To be honest: I am excited that (if all goes well for the next seven months) I will get to turn 50. I recognize that a lot of the reason I’m so sanguine about this milestone is that I have a lot of the things in my life that I wanted to have when I turned 50: good health, a husband who is my best friend and makes me laugh; two great kids who haven’t gotten into any major trouble so far; a job I thoroughly enjoy. I recognize that a lot of people’s sadness and frustration over reaching midlife stems from the fact that they didn’t get things they desperately wanted. I promise to try to remember that, to be compassionate and less judgemental, when I hear people express fear or regret about turning 50.

Because I lost two dear friends far too soon, I don’t want to take for granted the many friends I still have. I want to show them how grateful I am for their presence in my life.

Mostly, for my fiftieth year and beyond, I want to do what I always try to do anyway: to be present. To be here now.

Because I’m so, so grateful that I am here now.

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Getting it Wrong … or Right


I’m on record as loving Hilary Mantel’s novel Wolf Hall and the sequel Bring up the Bodies, and from what I’ve managed to see of the BBC miniseries based on the novels (it’s not been aired on this side of the Atlantic yet, so don’t ask, don’t tell), I’m loving that as well. The series has a brilliant script that echoes a lot of Mantel’s text, and inspired acting and directing that manages to bring to life a novel where so much happens inside the head of the main character, Thomas Cromwell. On screen, you can’t hear what Cromwell is thinking as you can in Mantel’s book, but you can certainly read a lot of it in Mark Rylance’s eyes and every tilt of his head.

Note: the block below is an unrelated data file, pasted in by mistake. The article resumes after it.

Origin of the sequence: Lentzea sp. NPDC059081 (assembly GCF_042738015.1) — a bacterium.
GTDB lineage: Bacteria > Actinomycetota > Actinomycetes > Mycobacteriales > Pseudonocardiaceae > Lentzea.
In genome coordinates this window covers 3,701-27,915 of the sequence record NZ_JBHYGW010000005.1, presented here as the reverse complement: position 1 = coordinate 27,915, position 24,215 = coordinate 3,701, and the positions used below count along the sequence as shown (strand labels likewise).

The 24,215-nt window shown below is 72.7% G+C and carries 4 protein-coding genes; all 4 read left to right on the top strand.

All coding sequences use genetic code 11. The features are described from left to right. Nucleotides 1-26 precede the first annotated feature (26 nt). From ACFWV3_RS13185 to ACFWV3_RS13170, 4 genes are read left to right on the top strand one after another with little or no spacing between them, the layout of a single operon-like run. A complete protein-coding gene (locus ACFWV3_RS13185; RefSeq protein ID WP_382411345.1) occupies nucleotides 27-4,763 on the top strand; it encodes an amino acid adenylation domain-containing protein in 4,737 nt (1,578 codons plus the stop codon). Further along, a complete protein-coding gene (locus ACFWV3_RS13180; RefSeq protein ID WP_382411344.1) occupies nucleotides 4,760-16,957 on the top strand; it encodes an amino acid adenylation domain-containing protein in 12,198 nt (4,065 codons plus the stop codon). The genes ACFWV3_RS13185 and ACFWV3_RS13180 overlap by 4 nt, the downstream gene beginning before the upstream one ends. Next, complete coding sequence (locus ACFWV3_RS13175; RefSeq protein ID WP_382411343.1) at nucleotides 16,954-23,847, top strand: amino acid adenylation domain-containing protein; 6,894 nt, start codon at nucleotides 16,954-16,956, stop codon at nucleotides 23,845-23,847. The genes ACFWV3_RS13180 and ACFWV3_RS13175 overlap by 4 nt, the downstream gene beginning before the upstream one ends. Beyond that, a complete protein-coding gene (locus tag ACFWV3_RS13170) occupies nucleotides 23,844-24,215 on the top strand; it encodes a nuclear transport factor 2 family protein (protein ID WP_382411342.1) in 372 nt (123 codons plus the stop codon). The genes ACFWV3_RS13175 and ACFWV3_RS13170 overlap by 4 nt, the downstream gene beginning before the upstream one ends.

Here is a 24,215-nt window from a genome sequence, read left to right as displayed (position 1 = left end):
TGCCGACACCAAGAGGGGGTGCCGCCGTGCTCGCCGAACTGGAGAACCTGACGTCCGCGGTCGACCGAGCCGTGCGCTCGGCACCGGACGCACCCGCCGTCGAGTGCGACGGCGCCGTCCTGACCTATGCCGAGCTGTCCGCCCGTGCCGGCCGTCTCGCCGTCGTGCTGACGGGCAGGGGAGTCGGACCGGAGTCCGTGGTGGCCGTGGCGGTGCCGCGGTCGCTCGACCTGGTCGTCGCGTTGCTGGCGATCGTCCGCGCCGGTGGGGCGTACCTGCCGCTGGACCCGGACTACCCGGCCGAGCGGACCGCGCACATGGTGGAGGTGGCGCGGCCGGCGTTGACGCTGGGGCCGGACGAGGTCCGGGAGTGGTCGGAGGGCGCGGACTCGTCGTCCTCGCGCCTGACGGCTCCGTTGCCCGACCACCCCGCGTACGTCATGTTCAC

What made the original novel great, and the reason I loved it, is the same reason some people hate it — it took a character who has generally been perceived as one of the villains of the Tudor piece, Henry VIII’s sometime right-hand-man Cromwell, and made him the hero. Not the “hero” in the sense that the book ever tried to deny or whitewash the less-than-savoury things Cromwell did in his king’s service. Rather, because the story is told from Cromwell’s point of view, with access to his thoughts and his private life, we see his own reasons and justification for the things he does (including his sincerely held Protestant faith). It’s a pretty certain bet that if Cromwell had written an account of his own life, he would have come across as heroic and worthy of sympathy: we are all, after all, the heroes of our own stories. I love it when a writer of historical fiction is able to get us into the head of a character we think we “know” through history and tell the story in a different way.

The first work of historical fiction I ever read and loved as an adult was Sharon Kay Penman’s The Sunne in Splendour, an epic, sprawling re-imagining of the story of Richard III, another character who is usually cast as one of the villains of English history. With Richard in Sunne, as with Cromwell in Wolf Hall, we see the story from the point of view of the character so frequently maligned, and a different interpretation is placed on events as we see them through his eyes.

Since then, I’ve read other novels set during the Wars of the Roses which took the more traditional view of Richard as the ruthless, ambitious villain, and been intrigued to see how the exact same historical event, well-documented in the sources, can be interpreted in a different light depending on how you view the motives of those involved. Another great example of this: I don’t always love Philippa Gregory’s novels, but what she did with Margaret Beaufort in The Red Queen worked brilliantly for me, humanizing a character who nearly always comes across as despicable.

Villain or hero is, after all, all in the interpretation. Historians can argue, and do argue, for generations about the motives behind a particular act (who really killed the Princes in the Tower? Why did Cromwell rise and then fall so swiftly in Henry’s favour?) but only a novelist can help us re-image the story as it might have looked to the people living through it.